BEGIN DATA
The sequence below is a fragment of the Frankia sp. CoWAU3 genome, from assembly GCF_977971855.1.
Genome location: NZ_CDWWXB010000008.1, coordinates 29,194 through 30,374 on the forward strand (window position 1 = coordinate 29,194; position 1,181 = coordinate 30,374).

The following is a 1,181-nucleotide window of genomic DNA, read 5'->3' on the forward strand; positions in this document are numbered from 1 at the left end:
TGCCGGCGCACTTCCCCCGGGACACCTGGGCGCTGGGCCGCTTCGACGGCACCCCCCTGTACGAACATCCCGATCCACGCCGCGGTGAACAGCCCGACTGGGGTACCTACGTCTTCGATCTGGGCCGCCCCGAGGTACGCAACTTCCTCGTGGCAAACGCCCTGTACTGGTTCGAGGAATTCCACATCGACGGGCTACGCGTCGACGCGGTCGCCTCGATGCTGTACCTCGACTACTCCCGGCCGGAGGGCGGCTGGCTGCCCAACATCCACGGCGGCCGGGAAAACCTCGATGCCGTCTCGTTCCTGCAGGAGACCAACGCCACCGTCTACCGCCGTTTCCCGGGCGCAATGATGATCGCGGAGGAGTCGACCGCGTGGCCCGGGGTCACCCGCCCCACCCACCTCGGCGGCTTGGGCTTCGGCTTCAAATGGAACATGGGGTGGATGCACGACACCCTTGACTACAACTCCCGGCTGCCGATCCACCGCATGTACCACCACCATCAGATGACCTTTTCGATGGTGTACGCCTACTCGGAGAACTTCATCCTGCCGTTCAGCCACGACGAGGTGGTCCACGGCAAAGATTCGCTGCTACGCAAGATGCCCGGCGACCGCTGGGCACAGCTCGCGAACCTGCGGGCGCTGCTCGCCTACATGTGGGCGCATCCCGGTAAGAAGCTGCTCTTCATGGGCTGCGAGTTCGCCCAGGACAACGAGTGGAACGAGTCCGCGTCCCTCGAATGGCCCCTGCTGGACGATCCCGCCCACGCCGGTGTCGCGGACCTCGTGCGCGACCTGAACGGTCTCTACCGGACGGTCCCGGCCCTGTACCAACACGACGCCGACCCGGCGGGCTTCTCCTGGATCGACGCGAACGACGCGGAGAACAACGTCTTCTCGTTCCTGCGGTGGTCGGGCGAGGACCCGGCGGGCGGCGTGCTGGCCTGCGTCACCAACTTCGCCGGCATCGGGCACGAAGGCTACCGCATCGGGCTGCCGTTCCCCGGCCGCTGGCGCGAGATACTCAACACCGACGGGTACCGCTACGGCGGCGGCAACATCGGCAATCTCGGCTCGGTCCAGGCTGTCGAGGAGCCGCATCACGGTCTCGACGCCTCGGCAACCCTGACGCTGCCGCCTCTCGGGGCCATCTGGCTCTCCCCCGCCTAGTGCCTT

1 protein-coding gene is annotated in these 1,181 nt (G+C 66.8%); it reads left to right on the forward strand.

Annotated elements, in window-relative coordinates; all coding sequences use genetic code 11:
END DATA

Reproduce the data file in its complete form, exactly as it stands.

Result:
The sequence below is a fragment of the Frankia sp. CoWAU3 genome, from assembly GCF_977971855.1.
Genome location: NZ_CDWWXB010000008.1, coordinates 29,194 through 30,374 on the forward strand (window position 1 = coordinate 29,194; position 1,181 = coordinate 30,374).

The following is a 1,181-nucleotide window of genomic DNA, read 5'->3' on the forward strand; positions in this document are numbered from 1 at the left end:
TGCCGGCGCACTTCCCCCGGGACACCTGGGCGCTGGGCCGCTTCGACGGCACCCCCCTGTACGAACATCCCGATCCACGCCGCGGTGAACAGCCCGACTGGGGTACCTACGTCTTCGATCTGGGCCGCCCCGAGGTACGCAACTTCCTCGTGGCAAACGCCCTGTACTGGTTCGAGGAATTCCACATCGACGGGCTACGCGTCGACGCGGTCGCCTCGATGCTGTACCTCGACTACTCCCGGCCGGAGGGCGGCTGGCTGCCCAACATCCACGGCGGCCGGGAAAACCTCGATGCCGTCTCGTTCCTGCAGGAGACCAACGCCACCGTCTACCGCCGTTTCCCGGGCGCAATGATGATCGCGGAGGAGTCGACCGCGTGGCCCGGGGTCACCCGCCCCACCCACCTCGGCGGCTTGGGCTTCGGCTTCAAATGGAACATGGGGTGGATGCACGACACCCTTGACTACAACTCCCGGCTGCCGATCCACCGCATGTACCACCACCATCAGATGACCTTTTCGATGGTGTACGCCTACTCGGAGAACTTCATCCTGCCGTTCAGCCACGACGAGGTGGTCCACGGCAAAGATTCGCTGCTACGCAAGATGCCCGGCGACCGCTGGGCACAGCTCGCGAACCTGCGGGCGCTGCTCGCCTACATGTGGGCGCATCCCGGTAAGAAGCTGCTCTTCATGGGCTGCGAGTTCGCCCAGGACAACGAGTGGAACGAGTCCGCGTCCCTCGAATGGCCCCTGCTGGACGATCCCGCCCACGCCGGTGTCGCGGACCTCGTGCGCGACCTGAACGGTCTCTACCGGACGGTCCCGGCCCTGTACCAACACGACGCCGACCCGGCGGGCTTCTCCTGGATCGACGCGAACGACGCGGAGAACAACGTCTTCTCGTTCCTGCGGTGGTCGGGCGAGGACCCGGCGGGCGGCGTGCTGGCCTGCGTCACCAACTTCGCCGGCATCGGGCACGAAGGCTACCGCATCGGGCTGCCGTTCCCCGGCCGCTGGCGCGAGATACTCAACACCGACGGGTACCGCTACGGCGGCGGCAACATCGGCAATCTCGGCTCGGTCCAGGCTGTCGAGGAGCCGCATCACGGTCTCGACGCCTCGGCAACCCTGACGCTGCCGCCTCTCGGGGCCATCTGGCTCTCCCCCGCCTAGTGCCTT

1 protein-coding gene is annotated in these 1,181 nt (G+C 66.8%); it reads left to right on the forward strand.

Annotated elements, in window-relative coordinates; all coding sequences use genetic code 11: